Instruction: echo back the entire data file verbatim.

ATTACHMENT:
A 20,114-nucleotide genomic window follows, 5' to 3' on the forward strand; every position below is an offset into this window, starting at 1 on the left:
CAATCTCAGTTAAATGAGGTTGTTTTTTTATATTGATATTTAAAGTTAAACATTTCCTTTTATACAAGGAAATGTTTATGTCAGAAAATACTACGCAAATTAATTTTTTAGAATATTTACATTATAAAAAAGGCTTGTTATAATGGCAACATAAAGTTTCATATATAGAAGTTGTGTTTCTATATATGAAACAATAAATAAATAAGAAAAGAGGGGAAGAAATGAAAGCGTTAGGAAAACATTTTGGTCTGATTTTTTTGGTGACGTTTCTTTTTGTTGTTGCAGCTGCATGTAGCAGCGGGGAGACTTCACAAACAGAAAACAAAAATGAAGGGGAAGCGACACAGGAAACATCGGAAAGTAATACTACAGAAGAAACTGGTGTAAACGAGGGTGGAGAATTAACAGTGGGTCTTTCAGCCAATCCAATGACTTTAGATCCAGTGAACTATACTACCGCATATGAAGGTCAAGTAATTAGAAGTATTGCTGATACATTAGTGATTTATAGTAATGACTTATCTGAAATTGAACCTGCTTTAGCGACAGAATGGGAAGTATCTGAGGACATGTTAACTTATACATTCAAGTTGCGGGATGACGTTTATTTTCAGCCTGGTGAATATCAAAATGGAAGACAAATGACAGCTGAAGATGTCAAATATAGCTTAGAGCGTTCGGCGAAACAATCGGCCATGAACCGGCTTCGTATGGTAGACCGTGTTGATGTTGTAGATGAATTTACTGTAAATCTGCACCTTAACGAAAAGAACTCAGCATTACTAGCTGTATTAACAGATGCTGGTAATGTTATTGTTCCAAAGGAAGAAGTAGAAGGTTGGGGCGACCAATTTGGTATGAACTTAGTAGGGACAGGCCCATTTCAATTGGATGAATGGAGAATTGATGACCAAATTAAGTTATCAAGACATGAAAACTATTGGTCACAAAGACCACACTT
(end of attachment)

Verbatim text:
A 20,114-nucleotide genomic window follows, 5' to 3' on the forward strand; every position below is an offset into this window, starting at 1 on the left:
CAATCTCAGTTAAATGAGGTTGTTTTTTTATATTGATATTTAAAGTTAAACATTTCCTTTTATACAAGGAAATGTTTATGTCAGAAAATACTACGCAAATTAATTTTTTAGAATATTTACATTATAAAAAAGGCTTGTTATAATGGCAACATAAAGTTTCATATATAGAAGTTGTGTTTCTATATATGAAACAATAAATAAATAAGAAAAGAGGGGAAGAAATGAAAGCGTTAGGAAAACATTTTGGTCTGATTTTTTTGGTGACGTTTCTTTTTGTTGTTGCAGCTGCATGTAGCAGCGGGGAGACTTCACAAACAGAAAACAAAAATGAAGGGGAAGCGACACAGGAAACATCGGAAAGTAATACTACAGAAGAAACTGGTGTAAACGAGGGTGGAGAATTAACAGTGGGTCTTTCAGCCAATCCAATGACTTTAGATCCAGTGAACTATACTACCGCATATGAAGGTCAAGTAATTAGAAGTATTGCTGATACATTAGTGATTTATAGTAATGACTTATCTGAAATTGAACCTGCTTTAGCGACAGAATGGGAAGTATCTGAGGACATGTTAACTTATACATTCAAGTTGCGGGATGACGTTTATTTTCAGCCTGGTGAATATCAAAATGGAAGACAAATGACAGCTGAAGATGTCAAATATAGCTTAGAGCGTTCGGCGAAACAATCGGCCATGAACCGGCTTCGTATGGTAGACCGTGTTGATGTTGTAGATGAATTTACTGTAAATCTGCACCTTAACGAAAAGAACTCAGCATTACTAGCTGTATTAACAGATGCTGGTAATGTTATTGTTCCAAAGGAAGAAGTAGAAGGTTGGGGCGACCAATTTGGTATGAACTTAGTAGGGACAGGCCCATTTCAATTGGATGAATGGAGAATTGATGACCAAATTAAGTTATCAAGACATGAAAACTATTGGTCACAAAGACCACACTT